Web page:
We recommend: The best new book releases
The best of new fiction
Romantic Comedy: by Curtis Sittenfeld. From the New York Times bestselling author of six books, Curtis Sittenfeld’s latest is about comedy sketch writer Sally Milz who writes ‘SNL’-like shows pulling inspiration from her own life. In the story, she dissects how an average looking man dates someone out of his league but the reverse rarely happens. This is not your typical dreamy romantic story, but a realistic take on romance, gender roles, and relations.
New York Times writes: “If you, like so many women, are feeling recently jilted by a too-good-to-be-true male lover, then ‘Romantic Comedy’ can be a pleasing antidote to his failures.” The Guardian calls it an “affable, intelligently crafted tale of work and love.” (April 4)
The People Who Report More Stress: by Alejandro Varela. This book is a collection of loosely interconnected stories with queer and immigrant characters, mainly focussing on an interracial gay couple living on the margins in New York City. This is Varela’s second book and in it, he experiments with forms and point of views to give us humorous, sexy, and highly neurotic tales about parenting, long-term relationships, systemic and interpersonal racism, and class conflict.
Kirkus notes that though “there are occasional instances of overly obvious moralizing. Nevertheless, the collection shows a writer of impressive imagination continuing to deepen his craft.” (April 4)
The Abyss: by Jayemohan. Translated from Tamil by Suchitra Ramachandran, this book is about a rich and God-fearing man Pothivelu Pandaram who has the perfect family—a loyal wife and three daughters for whom he can cough up plenty for dowry. But the secret to his successful trade is a group of physically deformed beggars who collect money at temples and various places for him. It is bitter, raw, and laced with tenderness.
The Hindu warns: “It is a deeply intense book that requires, of all things, courage to read.” (April 10)
Homecoming: A Novel: by Kate Morton. Set in Australia, this one is historical fiction featuring a murder mystery. The story focuses on Jess, a laid-off journalist, and her grandmother Nora. When a mysterious accident occurs at Nora’s ancestral house, Jess goes digging for clues and finds herself a cold case instead. (April 13)
Happy Place: by Emily Henry. Here is one for those looking for a light beach read. ‘Happy Place’ is about a couple who have broken up but fake their relationship for their friends' yearly getaway. Harriet is a driven surgical resident while Wyn is a laid-back charmer. What can go wrong with pretending to be in a relationship again? (April 25)
In the Lives of Puppets: by TJ Klune. This one is for fans of sci-fi and post apocalyptic stories. The book follows the lives of human Victor Lawson and his three robot housemates—an android Giovanni Lawson, a pleasantly sadistic nurse machine, and a small vacuum. When Victor repairs an unfamiliar android, he accidentally alerts the authorities to take away Gio. Victor and co now have to find a way to rescue their friend. (April 25)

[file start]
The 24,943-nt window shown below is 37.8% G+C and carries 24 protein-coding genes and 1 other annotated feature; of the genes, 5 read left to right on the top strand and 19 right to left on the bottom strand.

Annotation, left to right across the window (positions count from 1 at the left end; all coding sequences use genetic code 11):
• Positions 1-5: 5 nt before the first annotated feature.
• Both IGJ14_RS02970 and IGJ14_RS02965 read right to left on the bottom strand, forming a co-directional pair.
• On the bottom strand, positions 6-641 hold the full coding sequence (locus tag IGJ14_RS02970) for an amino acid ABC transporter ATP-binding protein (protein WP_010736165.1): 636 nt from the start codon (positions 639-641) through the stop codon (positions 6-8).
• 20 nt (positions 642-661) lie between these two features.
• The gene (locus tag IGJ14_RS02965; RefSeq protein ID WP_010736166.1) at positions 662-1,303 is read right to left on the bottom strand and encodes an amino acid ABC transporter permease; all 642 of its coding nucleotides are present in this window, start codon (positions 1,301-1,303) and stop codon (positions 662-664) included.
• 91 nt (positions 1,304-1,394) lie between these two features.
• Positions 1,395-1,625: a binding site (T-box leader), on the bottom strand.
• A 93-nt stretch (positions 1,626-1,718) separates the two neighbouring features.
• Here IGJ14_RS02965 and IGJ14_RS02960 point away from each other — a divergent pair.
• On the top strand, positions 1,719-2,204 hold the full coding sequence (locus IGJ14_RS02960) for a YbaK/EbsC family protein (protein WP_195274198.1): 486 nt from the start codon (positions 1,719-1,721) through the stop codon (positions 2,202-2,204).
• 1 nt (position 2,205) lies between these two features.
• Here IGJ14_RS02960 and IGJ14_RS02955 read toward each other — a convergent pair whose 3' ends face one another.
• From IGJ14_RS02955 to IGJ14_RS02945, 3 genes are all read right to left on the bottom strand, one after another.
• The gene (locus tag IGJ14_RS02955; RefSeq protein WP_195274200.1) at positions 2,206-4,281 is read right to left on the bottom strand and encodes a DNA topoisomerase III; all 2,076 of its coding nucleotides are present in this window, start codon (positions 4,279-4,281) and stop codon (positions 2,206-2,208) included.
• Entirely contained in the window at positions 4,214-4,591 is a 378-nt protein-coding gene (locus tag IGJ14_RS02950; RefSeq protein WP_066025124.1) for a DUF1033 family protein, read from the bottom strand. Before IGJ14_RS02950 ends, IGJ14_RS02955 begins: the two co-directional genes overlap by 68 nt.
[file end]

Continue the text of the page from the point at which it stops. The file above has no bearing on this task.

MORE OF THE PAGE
This month’s poetry pick
Divisible by Itself and One: by Kae Tempest. Our poetry pick of the month is this powerful collection which addresses questions of integrity. In it, Kae Tempest, who themselves are part of the queer community, explores the ideas of forms and contemplates how to live with an honest relationship with oneself and others. (April 27)
The best of the non-fiction list
A Living Remedy: Nicole Chung. Nicole Chung is an adopted child with Korean heritage living in America. In her second memoir, she recalls her childhood and attempts to understand her adoptive parents, the lives they led, and the life she forged for herself as an adult. She chronicles her grief and personal loss against the backdrop of class and identity struggles.
NPR finds that the book “is a powerful testament to the failures of our health-care system and to the limits of what most of us can do for those we love.” (April 4)
The Big Reveal: An Illustrated Manifesto of Drag by Sasha Velour. Here is a unique blend of a memoir that blends history lessons with the theory of drag and complements them with beautiful photos and artwork from the winner of the ninth edition of ‘RuPaul’s Drag Race’. As the title of the book suggests, Velour has bared it all—from her experience as a drag queen to embracing and finding solidarity in queerness.
Kirkus says the book is “an impressive textual and visual display of artistry and courage” and especially praises the Sasha Velour for: “generously sharing entertaining anecdotes, maxims, and fond tributes to family and friends, the author isn’t shy about divulging the hard truths about life in the drag and queer communities.” (April 4)
Water in a Broken Pot: by Yogesh Maitreya. This is a hauntingly honest and moving memoir from Dalit writer and poet Yogesh Maitreya. In it, he talks about the loneliness, grief and alienation at schools, workplace and other institutions that comes with his caste identity while sharing his experience living with class struggles and an alcoholic father. (April 22)
Monsters: A Fan’s Dilemma: by Claire Dederer. In this book, Dederer attempts to answer the same ol’ art vs the artist question and whether we can still love art if the creator is a monster. She adds more nuance to the debate by bringing in recent artists like Michael Jackson and Woody Allen into the mix and focuses on the audience's psyche and relationship with problematic artists. (April 25)